Once everyone finished eating, we talked about various food-related topics and compared notes. As we were talking, I wondered how much the dinner would cost us. It turned out that the entire dinner, including the 34 oz. mugs of beer that some of us ordered, was on the "house." Shawn, a gracious host, comped everything which took me by surprise. On behalf of the other attendees at the dinner, I want to express my gratitude for this generous gift.

Speaking for myself, I'm glad I got a chance to meet fellow food bloggers who approaches the topic from different perspectives. From following their blogs, I've learned about new places and foods that I wouldn't have known otherwise. I hope that we get together again to enjoy more culinary dishes.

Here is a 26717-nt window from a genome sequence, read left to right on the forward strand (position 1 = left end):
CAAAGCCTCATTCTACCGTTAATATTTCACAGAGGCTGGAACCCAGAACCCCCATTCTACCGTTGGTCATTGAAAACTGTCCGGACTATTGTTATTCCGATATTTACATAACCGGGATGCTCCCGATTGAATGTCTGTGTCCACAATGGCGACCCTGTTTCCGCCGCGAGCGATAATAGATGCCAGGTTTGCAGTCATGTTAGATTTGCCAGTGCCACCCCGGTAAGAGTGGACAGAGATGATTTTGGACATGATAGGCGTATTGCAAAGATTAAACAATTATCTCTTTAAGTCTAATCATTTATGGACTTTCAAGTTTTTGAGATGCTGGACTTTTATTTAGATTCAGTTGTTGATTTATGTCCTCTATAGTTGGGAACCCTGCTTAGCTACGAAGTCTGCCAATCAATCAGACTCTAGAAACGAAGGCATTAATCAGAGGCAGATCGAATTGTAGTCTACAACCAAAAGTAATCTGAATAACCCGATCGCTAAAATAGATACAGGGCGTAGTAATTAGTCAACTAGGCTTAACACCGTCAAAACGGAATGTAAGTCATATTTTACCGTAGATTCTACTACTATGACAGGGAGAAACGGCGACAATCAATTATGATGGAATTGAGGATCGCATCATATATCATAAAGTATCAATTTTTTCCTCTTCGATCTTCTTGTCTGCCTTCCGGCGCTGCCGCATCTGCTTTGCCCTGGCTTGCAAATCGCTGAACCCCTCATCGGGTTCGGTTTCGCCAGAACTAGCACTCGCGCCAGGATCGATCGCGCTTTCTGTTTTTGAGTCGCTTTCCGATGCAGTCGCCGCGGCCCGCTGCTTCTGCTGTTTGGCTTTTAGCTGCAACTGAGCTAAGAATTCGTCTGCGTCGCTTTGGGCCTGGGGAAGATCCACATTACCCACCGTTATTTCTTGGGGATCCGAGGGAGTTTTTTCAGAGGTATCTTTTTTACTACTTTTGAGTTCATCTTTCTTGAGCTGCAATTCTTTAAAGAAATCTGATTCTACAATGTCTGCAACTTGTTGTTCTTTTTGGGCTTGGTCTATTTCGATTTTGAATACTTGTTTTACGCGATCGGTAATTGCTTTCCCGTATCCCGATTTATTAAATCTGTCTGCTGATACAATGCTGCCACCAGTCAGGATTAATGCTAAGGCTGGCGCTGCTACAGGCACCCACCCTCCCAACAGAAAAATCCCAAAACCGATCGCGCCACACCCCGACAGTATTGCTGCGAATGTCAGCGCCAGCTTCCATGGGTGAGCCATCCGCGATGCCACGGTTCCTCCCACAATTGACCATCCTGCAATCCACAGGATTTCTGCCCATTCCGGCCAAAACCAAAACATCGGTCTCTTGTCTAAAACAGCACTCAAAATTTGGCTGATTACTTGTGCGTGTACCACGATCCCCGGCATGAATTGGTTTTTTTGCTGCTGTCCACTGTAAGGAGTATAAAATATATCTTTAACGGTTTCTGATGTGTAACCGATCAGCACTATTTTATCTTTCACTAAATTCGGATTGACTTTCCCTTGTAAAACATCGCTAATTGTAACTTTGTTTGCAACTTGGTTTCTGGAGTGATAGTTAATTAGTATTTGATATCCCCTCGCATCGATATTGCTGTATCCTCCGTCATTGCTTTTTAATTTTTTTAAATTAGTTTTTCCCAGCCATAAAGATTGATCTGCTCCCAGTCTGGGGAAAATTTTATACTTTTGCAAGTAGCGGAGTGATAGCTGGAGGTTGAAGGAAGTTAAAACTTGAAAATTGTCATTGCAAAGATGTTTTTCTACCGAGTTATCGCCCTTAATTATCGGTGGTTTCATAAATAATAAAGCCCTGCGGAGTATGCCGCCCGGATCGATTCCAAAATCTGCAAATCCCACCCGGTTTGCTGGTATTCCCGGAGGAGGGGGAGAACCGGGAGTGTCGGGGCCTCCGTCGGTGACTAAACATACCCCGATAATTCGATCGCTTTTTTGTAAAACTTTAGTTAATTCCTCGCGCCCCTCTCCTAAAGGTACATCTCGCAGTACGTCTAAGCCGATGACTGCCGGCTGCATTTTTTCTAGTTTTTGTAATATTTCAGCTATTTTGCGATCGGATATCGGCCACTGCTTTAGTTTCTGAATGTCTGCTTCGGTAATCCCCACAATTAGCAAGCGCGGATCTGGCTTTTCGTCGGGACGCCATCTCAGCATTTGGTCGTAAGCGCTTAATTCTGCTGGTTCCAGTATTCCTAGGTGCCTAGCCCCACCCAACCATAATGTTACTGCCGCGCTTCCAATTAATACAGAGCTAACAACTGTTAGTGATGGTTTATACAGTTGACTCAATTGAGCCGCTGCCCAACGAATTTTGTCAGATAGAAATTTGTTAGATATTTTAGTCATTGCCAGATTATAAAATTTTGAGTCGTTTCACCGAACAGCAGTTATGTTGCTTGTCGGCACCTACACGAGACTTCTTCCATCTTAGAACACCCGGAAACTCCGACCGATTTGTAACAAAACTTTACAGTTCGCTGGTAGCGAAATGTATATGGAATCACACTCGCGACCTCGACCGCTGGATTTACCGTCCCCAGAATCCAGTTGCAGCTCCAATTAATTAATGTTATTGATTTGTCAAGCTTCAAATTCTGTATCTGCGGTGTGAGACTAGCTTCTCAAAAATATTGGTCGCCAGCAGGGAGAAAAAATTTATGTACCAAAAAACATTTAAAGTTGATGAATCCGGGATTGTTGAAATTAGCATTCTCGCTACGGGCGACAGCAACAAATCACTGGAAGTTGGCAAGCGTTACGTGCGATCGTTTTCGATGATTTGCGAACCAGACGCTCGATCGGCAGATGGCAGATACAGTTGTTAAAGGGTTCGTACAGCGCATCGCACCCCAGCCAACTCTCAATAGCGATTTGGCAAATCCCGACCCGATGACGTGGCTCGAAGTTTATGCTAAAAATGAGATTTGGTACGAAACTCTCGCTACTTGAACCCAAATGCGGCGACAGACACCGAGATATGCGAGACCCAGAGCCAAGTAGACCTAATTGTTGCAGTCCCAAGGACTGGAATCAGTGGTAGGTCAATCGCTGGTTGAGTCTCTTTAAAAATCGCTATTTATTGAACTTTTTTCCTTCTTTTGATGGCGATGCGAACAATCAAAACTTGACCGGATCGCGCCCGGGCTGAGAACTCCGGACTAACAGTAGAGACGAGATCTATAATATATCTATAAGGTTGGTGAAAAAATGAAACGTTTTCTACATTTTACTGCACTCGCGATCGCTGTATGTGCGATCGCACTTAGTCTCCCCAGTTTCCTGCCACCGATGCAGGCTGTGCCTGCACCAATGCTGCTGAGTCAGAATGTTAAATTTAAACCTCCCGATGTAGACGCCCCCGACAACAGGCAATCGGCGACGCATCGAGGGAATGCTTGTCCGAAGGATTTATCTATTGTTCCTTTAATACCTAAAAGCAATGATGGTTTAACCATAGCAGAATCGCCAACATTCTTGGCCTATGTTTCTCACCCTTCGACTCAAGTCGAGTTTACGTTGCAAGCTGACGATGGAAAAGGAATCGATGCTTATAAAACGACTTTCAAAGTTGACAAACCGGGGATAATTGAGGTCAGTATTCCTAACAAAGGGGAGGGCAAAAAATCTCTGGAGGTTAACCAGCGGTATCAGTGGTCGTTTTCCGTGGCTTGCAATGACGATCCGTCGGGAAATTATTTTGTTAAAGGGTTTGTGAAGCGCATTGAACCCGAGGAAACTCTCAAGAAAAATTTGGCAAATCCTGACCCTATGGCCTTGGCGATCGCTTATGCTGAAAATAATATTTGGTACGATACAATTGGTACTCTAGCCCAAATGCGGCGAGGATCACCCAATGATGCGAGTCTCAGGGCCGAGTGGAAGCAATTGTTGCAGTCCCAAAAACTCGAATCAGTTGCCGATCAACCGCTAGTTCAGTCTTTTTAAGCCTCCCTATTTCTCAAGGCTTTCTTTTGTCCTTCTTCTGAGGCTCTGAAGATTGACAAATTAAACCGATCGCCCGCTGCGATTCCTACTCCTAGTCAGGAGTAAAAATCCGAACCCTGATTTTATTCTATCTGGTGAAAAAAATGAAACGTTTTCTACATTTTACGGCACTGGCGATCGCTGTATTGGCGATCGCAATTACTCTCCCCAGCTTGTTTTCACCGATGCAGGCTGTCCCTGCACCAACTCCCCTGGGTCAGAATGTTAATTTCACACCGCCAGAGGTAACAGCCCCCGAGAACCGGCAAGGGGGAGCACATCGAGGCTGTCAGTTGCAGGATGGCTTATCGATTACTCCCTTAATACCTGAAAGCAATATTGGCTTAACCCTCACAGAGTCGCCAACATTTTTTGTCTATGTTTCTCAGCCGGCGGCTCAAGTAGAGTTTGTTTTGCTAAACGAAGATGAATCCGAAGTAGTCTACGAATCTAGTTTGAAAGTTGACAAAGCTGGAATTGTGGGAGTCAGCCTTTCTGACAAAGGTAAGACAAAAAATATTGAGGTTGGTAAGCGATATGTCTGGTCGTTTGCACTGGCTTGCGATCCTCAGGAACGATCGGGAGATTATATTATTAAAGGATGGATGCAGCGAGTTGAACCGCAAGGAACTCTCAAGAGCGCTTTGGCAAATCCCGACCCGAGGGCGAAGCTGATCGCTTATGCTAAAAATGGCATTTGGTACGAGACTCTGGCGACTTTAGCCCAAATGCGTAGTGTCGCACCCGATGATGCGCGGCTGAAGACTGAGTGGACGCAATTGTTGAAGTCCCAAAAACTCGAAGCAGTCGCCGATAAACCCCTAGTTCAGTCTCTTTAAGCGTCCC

Photo courtesy of Memphis Foodie


Kooky Canuck on Urbanspoon

Labels: Appetizers/Bar Food, Burgers, Dessert, Downtown

Follow Ken's Food Find

Tuesday, December 13, 2011


A Different Perspective

Last week, I read Best Memphis Burger's review of Dyer's that featured the Triple Triple Combo. I was surprised that Seth (the blogger/reviewer) didn't like it. As a self-proclaimed burger aficionado, I have always felt that Dyer's made one of the best burgers in Memphis. Also, in all of the reviews I've read on Seth's blog, I rarely disagreed with any of them. One exception is Bardog Tavern, but even its owner (Aldo Demartino) believes I'm a little bit bias (maybe the hot wait staff clouds my judgment). Still, Seth's review countered my opinion of Dyer's, so I decided to see why that was.